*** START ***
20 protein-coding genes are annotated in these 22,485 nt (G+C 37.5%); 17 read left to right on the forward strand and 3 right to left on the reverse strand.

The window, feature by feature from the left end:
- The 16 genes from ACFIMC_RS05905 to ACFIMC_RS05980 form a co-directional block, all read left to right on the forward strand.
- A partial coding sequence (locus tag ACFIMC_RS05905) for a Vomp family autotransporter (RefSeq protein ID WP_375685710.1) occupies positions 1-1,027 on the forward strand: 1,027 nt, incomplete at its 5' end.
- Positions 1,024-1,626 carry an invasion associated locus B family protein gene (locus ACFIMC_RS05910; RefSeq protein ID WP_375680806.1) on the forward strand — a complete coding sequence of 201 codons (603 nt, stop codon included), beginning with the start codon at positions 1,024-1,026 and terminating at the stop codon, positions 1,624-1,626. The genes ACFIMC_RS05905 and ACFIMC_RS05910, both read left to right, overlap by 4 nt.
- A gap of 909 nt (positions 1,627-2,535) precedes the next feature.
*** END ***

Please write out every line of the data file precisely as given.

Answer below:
20 protein-coding genes are annotated in these 22,485 nt (G+C 37.5%); 17 read left to right on the forward strand and 3 right to left on the reverse strand.

The window, feature by feature from the left end:
- The 16 genes from ACFIMC_RS05905 to ACFIMC_RS05980 form a co-directional block, all read left to right on the forward strand.
- A partial coding sequence (locus tag ACFIMC_RS05905) for a Vomp family autotransporter (RefSeq protein ID WP_375685710.1) occupies positions 1-1,027 on the forward strand: 1,027 nt, incomplete at its 5' end.
- Positions 1,024-1,626 carry an invasion associated locus B family protein gene (locus ACFIMC_RS05910; RefSeq protein ID WP_375680806.1) on the forward strand — a complete coding sequence of 201 codons (603 nt, stop codon included), beginning with the start codon at positions 1,024-1,026 and terminating at the stop codon, positions 1,624-1,626. The genes ACFIMC_RS05905 and ACFIMC_RS05910, both read left to right, overlap by 4 nt.
- A gap of 909 nt (positions 1,627-2,535) precedes the next feature.